Entropy density is calculated from the free energy, see Heine or Guggenheim:

$$\mathfrak{F}= \int_{\textrm{all space}}\mathfrak{f}dV =\int_{\textrm{all space}}dV\int_{0}^{D} \mathbf{E}\vert _{T=const}\cdot \textrm{d}\mathbf{D} +\int_{\textrm{all space}}dV\int_{0}^{B}\mathbf{H}\vert _{T=const}\cdot \textrm{d}\mathbf{B} \label{4}\tag{4}$$

and from $-SdT=d\mathfrak{F}-\delta w$ one can prove, see Guggenheim that:

$$S= \int_{V} dV \int_{0}^{D} \frac{1}{\epsilon_0} \left(\frac{\partial\mathbf{P}}{\partial T}\right)_{T,D}\cdot \textrm{d}\mathbf{D} +\int_{V}dV\int_{0}^{B}\left(\frac{\partial\mathbf{M}}{\partial T}\right)_{T,B}\cdot \textrm{d}\mathbf{B} \label{5}\tag{5}$$

The most interesting thing in this result is that while neither energy density nor free energy density is measurable as such, the total work at constant temperature equals total free energy change is measurable in the bias circuits and from that one can derive a unique entropy density that belongs directly to the ponderable matter, here enclosed in the volume $V$ over which the integration in $\eqref{5}$ is performed. Total energy change can be measured by the the total work done in the circuits that create the field to polarize the material, its local distribution is not measurable but the resulting entropy density is meaningful.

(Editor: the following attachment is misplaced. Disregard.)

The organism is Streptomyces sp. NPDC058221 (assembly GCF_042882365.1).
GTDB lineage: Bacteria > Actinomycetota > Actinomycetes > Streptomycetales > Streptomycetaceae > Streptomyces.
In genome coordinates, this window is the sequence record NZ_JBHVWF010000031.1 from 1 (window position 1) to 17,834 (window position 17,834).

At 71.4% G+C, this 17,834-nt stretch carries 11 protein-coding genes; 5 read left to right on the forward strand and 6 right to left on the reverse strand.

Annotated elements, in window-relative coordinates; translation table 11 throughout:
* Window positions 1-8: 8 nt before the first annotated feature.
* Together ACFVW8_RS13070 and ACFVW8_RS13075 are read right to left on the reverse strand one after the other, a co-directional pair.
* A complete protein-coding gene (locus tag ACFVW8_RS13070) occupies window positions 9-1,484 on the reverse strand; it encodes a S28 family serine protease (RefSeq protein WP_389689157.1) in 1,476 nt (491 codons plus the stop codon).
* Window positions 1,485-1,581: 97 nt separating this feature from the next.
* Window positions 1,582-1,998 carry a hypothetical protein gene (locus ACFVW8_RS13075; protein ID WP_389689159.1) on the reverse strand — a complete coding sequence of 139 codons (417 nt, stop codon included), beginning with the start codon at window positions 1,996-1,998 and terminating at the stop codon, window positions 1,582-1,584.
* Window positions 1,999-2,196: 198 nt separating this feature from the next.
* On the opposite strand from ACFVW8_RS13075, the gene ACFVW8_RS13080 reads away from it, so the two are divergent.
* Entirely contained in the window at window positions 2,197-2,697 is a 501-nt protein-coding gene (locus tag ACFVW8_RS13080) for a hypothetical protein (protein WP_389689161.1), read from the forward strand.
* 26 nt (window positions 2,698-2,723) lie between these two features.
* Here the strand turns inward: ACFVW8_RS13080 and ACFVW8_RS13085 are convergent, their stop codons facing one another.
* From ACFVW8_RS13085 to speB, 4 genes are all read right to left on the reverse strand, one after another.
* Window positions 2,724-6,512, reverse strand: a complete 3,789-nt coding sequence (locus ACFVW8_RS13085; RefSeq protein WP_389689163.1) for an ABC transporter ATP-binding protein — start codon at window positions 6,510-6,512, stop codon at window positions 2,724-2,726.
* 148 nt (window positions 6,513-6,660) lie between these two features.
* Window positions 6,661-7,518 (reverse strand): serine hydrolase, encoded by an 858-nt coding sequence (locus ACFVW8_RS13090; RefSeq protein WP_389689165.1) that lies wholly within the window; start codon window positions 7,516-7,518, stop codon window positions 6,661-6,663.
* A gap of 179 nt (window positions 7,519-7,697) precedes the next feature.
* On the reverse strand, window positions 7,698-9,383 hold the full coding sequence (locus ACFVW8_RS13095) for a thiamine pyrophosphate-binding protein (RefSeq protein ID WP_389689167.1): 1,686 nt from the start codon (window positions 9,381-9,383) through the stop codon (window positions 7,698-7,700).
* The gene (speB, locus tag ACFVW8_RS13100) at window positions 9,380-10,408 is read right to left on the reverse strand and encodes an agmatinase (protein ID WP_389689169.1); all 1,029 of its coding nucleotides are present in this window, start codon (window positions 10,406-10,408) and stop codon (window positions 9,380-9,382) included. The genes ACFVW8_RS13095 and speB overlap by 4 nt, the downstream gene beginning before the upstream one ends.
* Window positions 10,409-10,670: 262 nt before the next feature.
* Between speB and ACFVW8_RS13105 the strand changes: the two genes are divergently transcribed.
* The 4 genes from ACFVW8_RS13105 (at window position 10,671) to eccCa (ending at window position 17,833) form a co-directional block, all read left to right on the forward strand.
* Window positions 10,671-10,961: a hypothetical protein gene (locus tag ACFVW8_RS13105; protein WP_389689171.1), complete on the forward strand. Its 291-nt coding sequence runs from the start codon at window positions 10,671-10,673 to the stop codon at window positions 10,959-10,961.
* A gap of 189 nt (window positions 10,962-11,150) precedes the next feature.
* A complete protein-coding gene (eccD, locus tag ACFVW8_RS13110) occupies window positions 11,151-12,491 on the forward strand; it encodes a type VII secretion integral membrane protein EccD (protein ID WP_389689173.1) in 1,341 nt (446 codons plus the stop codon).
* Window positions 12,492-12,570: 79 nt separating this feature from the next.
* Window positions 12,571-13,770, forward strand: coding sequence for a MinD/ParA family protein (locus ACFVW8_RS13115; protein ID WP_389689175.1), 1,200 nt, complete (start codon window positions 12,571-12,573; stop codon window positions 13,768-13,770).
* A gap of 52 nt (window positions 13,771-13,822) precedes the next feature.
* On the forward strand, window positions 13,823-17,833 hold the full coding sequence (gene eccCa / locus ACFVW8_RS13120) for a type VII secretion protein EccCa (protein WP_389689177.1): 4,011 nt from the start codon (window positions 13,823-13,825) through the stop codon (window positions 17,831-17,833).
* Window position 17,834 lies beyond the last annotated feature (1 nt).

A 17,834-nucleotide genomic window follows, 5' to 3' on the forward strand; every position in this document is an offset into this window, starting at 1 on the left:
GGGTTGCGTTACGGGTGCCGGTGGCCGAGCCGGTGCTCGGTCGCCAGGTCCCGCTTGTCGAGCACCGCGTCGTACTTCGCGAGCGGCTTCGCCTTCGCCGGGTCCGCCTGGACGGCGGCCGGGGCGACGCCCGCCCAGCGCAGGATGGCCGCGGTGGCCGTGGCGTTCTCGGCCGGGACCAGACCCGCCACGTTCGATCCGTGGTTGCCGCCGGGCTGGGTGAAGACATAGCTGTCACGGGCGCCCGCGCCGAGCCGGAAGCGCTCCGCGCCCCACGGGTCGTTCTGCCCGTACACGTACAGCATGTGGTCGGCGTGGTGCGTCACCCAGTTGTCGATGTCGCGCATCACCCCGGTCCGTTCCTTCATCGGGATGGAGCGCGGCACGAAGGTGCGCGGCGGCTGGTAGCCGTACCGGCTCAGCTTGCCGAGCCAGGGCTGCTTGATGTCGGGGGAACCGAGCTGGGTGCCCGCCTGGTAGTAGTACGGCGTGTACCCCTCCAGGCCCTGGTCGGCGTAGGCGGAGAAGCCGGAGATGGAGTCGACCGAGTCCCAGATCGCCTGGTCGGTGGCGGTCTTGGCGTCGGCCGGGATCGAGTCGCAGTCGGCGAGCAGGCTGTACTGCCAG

[1] Heine : THE THERMODYNAMICS OF BODIES IN STATIC ELECTROMAGNETIC FIELDS, Proceedings of the Cambridge Philosophical Society, 1956

[2] GUGGENHEIM, E. A. On magnetic and electrostatic energy and the thermodynamics of magnetization. Proc. Roy. Soc. A, 155 (1936), pp. 49 and 70.

[3] STRATTON, J. A. Electromagnetic theory (McGraw-Hill, 1941).